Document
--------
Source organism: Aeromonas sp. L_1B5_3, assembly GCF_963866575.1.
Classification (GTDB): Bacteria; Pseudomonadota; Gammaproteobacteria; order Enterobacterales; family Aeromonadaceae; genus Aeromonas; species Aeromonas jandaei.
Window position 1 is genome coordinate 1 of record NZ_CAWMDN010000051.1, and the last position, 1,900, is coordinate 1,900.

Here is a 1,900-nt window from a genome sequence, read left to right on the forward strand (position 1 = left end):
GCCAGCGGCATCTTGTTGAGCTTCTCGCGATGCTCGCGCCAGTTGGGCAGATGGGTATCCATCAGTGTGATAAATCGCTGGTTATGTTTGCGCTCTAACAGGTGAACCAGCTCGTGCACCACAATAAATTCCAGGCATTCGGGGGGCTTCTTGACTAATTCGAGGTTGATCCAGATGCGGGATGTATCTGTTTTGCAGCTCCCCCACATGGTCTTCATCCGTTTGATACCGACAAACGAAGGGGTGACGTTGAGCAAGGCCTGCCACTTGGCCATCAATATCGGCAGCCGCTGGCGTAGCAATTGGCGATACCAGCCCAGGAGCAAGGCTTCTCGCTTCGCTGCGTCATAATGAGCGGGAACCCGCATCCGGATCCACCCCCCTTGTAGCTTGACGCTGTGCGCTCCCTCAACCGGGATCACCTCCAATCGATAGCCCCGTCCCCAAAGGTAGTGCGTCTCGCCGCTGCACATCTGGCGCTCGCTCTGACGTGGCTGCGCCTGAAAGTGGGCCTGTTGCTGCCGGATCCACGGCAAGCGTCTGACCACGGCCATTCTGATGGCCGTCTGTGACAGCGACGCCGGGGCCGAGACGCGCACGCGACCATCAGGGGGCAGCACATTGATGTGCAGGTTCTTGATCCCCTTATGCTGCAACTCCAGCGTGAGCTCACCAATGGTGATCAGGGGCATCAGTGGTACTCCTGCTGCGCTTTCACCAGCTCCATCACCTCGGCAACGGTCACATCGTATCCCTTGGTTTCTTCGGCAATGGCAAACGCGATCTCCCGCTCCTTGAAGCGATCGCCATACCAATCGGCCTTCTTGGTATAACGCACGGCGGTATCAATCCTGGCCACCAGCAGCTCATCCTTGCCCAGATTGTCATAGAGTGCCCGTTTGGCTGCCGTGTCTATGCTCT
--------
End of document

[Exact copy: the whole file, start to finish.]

Source organism: Aeromonas sp. L_1B5_3, assembly GCF_963866575.1.
Classification (GTDB): Bacteria; Pseudomonadota; Gammaproteobacteria; order Enterobacterales; family Aeromonadaceae; genus Aeromonas; species Aeromonas jandaei.
Window position 1 is genome coordinate 1 of record NZ_CAWMDN010000051.1, and the last position, 1,900, is coordinate 1,900.

Here is a 1,900-nt window from a genome sequence, read left to right on the forward strand (position 1 = left end):
GCCAGCGGCATCTTGTTGAGCTTCTCGCGATGCTCGCGCCAGTTGGGCAGATGGGTATCCATCAGTGTGATAAATCGCTGGTTATGTTTGCGCTCTAACAGGTGAACCAGCTCGTGCACCACAATAAATTCCAGGCATTCGGGGGGCTTCTTGACTAATTCGAGGTTGATCCAGATGCGGGATGTATCTGTTTTGCAGCTCCCCCACATGGTCTTCATCCGTTTGATACCGACAAACGAAGGGGTGACGTTGAGCAAGGCCTGCCACTTGGCCATCAATATCGGCAGCCGCTGGCGTAGCAATTGGCGATACCAGCCCAGGAGCAAGGCTTCTCGCTTCGCTGCGTCATAATGAGCGGGAACCCGCATCCGGATCCACCCCCCTTGTAGCTTGACGCTGTGCGCTCCCTCAACCGGGATCACCTCCAATCGATAGCCCCGTCCCCAAAGGTAGTGCGTCTCGCCGCTGCACATCTGGCGCTCGCTCTGACGTGGCTGCGCCTGAAAGTGGGCCTGTTGCTGCCGGATCCACGGCAAGCGTCTGACCACGGCCATTCTGATGGCCGTCTGTGACAGCGACGCCGGGGCCGAGACGCGCACGCGACCATCAGGGGGCAGCACATTGATGTGCAGGTTCTTGATCCCCTTATGCTGCAACTCCAGCGTGAGCTCACCAATGGTGATCAGGGGCATCAGTGGTACTCCTGCTGCGCTTTCACCAGCTCCATCACCTCGGCAACGGTCACATCGTATCCCTTGGTTTCTTCGGCAATGGCAAACGCGATCTCCCGCTCCTTGAAGCGATCGCCATACCAATCGGCCTTCTTGGTATAACGCACGGCGGTATCAATCCTGGCCACCAGCAGCTCATCCTTGCCCAGATTGTCATAGAGTGCCCGTTTGGCTGCCGTGTCTATGCTCT